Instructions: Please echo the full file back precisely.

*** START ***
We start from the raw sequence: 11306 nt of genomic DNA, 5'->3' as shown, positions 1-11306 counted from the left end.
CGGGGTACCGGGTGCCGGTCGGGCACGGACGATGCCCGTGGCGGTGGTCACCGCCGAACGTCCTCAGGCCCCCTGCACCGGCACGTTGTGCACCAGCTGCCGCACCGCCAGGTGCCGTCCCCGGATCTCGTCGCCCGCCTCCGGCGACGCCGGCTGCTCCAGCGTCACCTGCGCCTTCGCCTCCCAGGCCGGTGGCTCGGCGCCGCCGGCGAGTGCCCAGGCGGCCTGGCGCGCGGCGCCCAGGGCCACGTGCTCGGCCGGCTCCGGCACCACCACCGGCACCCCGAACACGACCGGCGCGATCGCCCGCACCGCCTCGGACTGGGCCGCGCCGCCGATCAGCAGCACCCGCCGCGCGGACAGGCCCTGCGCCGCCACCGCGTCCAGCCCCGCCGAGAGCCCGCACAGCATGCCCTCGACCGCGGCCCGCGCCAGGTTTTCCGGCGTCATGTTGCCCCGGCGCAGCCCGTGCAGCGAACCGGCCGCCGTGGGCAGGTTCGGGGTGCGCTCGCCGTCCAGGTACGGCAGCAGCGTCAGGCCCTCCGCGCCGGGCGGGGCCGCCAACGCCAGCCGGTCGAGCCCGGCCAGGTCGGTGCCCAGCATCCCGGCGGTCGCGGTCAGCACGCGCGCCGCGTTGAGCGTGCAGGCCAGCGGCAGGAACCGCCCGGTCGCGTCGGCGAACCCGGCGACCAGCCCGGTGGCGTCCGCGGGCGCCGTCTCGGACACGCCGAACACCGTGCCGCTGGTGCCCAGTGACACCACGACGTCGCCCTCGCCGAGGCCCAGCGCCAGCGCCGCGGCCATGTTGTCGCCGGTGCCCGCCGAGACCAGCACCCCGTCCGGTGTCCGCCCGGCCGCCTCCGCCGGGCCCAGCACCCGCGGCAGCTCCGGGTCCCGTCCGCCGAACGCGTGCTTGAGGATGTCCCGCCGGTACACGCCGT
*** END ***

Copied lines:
We start from the raw sequence: 11306 nt of genomic DNA, 5'->3' as shown, positions 1-11306 counted from the left end.
CGGGGTACCGGGTGCCGGTCGGGCACGGACGATGCCCGTGGCGGTGGTCACCGCCGAACGTCCTCAGGCCCCCTGCACCGGCACGTTGTGCACCAGCTGCCGCACCGCCAGGTGCCGTCCCCGGATCTCGTCGCCCGCCTCCGGCGACGCCGGCTGCTCCAGCGTCACCTGCGCCTTCGCCTCCCAGGCCGGTGGCTCGGCGCCGCCGGCGAGTGCCCAGGCGGCCTGGCGCGCGGCGCCCAGGGCCACGTGCTCGGCCGGCTCCGGCACCACCACCGGCACCCCGAACACGACCGGCGCGATCGCCCGCACCGCCTCGGACTGGGCCGCGCCGCCGATCAGCAGCACCCGCCGCGCGGACAGGCCCTGCGCCGCCACCGCGTCCAGCCCCGCCGAGAGCCCGCACAGCATGCCCTCGACCGCGGCCCGCGCCAGGTTTTCCGGCGTCATGTTGCCCCGGCGCAGCCCGTGCAGCGAACCGGCCGCCGTGGGCAGGTTCGGGGTGCGCTCGCCGTCCAGGTACGGCAGCAGCGTCAGGCCCTCCGCGCCGGGCGGGGCCGCCAACGCCAGCCGGTCGAGCCCGGCCAGGTCGGTGCCCAGCATCCCGGCGGTCGCGGTCAGCACGCGCGCCGCGTTGAGCGTGCAGGCCAGCGGCAGGAACCGCCCGGTCGCGTCGGCGAACCCGGCGACCAGCCCGGTGGCGTCCGCGGGCGCCGTCTCGGACACGCCGAACACCGTGCCGCTGGTGCCCAGTGACACCACGACGTCGCCCTCGCCGAGGCCCAGCGCCAGCGCCGCGGCCATGTTGTCGCCGGTGCCCGCCGAGACCAGCACCCCGTCCGGTGTCCGCCCGGCCGCCTCCGCCGGGCCCAGCACCCGCGGCAGCTCCGGGTCCCGTCCGCCGAACGCGTGCTTGAGGATGTCCCGCCGGTACACGCCGT